Making this year’s diary: do what you can with what you have

Even though I do lots of my planning online, including a share online appointments diary with Malcolm, I always love to have and use a paper diary for the year.  I use it for making lists (to do lists, lists for the week, lists for the month), and latterly for tracking progress on my goals (including last year’s 100 day challenge).

Over the past few years I’ve bought and used several diaries that have given me a disproportionate amount of pleasure.  There was the 18 month beauty bought cheaply in Barnes and Noble in Brooklyn.  There was the (very expensive!) Leitchturm one bought on a whim in Bethnal Green.  Last year there was a ring bound one from Paperchase that I completely loved for it’s layout.  For 2019 I really wanted to just get another the same, but was thwarted because they don’t seem to have one.  I could find the same layout in other versions, but nothing that pleased me as much as that one did.

All of which was to the good, because it forced me to look at alternatives.  As it happened there turned out to be a very good alternative, made clear by my recent Clearing of the Desk of Doom.  It reminded me that I have a rather beautiful orange notebook, received by youngest son several years ago when he was working on a production.  He had no use for it and gave it to me.  He knew I would love that pop of colour.  It sat under heaps on the desk ever since.

No more.  The heaps are gone, and the orange notebook has been retrieved.  I went all the way through marking the pages as I wanted them.  I retrieved a pen holder from the Leichturm diary of old, and stuck it into the back of the orange notebook.  It’s now good to go.  My list-making for this year has begun.

♥ ♥ ♥  Do what you can with what you have  ♥♥♥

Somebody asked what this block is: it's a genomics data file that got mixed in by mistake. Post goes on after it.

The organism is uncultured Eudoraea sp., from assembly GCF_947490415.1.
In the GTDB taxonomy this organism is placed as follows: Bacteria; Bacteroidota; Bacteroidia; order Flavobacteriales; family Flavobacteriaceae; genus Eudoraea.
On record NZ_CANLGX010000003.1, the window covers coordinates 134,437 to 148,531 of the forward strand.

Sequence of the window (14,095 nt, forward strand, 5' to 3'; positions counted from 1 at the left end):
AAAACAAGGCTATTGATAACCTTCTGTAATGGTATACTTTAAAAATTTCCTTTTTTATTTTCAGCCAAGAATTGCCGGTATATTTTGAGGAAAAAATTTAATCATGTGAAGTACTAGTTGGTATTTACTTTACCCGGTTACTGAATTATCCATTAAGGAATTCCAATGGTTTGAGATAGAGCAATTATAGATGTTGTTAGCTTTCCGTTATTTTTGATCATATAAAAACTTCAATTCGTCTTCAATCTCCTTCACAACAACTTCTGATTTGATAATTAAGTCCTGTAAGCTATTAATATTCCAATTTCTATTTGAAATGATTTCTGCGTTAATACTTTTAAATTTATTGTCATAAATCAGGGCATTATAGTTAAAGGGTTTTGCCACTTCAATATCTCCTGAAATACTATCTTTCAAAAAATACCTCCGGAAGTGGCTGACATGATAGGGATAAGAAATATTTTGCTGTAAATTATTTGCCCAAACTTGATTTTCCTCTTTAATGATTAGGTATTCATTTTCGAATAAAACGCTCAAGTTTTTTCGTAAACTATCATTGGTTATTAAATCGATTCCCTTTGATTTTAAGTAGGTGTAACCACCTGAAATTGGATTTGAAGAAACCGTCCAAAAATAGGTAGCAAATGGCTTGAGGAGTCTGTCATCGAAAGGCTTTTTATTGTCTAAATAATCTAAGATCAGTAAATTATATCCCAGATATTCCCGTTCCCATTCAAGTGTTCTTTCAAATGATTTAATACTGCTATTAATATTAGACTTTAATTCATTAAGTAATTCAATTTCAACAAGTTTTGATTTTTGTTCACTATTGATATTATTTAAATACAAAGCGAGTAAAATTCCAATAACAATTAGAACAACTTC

About deborah @ the magic jug

Now I've passed 60 I'm still doing all sorts of things I haven't done before, as well as carrying on with the things I already love. I live a happy life with my long term love Malcolm. In my blog I explore local and low tech ideas, food, growing, making, reading, thinking, walking, and lots of other words ending in 'ing'.
This entry was posted in 100 day challenge, 2019 goals, Do what you can with what you have, Frugal, Uncategorized and tagged , , , , . Bookmark the permalink.

2 Responses to Making this year’s diary: do what you can with what you have

  1. Marian says:

    I love this, Deborah 🙂 . I’m partial to a lovely journal too, but I also find great value in the ability to make do (although your phrase—”do what you can with what you have”—is a much more positive way to say the same thing). I’ve been taking courses towards a certificate and have made use of my children’s partially used school scribblers for taking course notes. In some cases I’ve ripped out the pages they’ve used (for math or whatever other subject they had used the notebook for), and in some cases I’ve left the pages in and have felt a lovely bit of connection to my kids (which maybe sounds just a bit silly but there it is!). I’m about to start my eighth course and have yet to buy a notebook, which feels like a small win 🙂 .

    Unrelated: You mentioned a while back that you were having trouble leaving comments on blogs. I don’t know if you’ve worked out what the problem was, but in case you haven’t, perhaps you could check if it’s akismet causing the problem. I just did a bit of research on it for Rita, and came across this advice: Go to akismet.com/contact, select “please tell us more,” then “I think akismet is catching my comments by mistake,” and fill out their online help form. The person who advised this said akismet helped her within 24 hours and it cleared up her issue.

    Like

    • Oh that’s a really helpful suggestion (Akismet) Marian, I wasn’t aware of that. I’ll definitely give it a go.
      On the notebooks thing, I really admire that you’re able to do that. I confess to being quite fussy about things that are broken / part used, though I have no problem at all using things that are new-to-me. So, much of the crockery I use to eat from is second hand, but once it gets a chip, I hate to use it. So – any part-used notebooks get used by me if I can tear out the used bit cleanly, but torn up and used as scrap paper if not. But not wasted, so that’s good I guess.
      I like the idea of the connection to your children, not silly at all. And in a similar way, the Danish pattern crockery I like to use gives me a feeling of connection to my very close friend (not-sister) who lives in Denmark.

      Like

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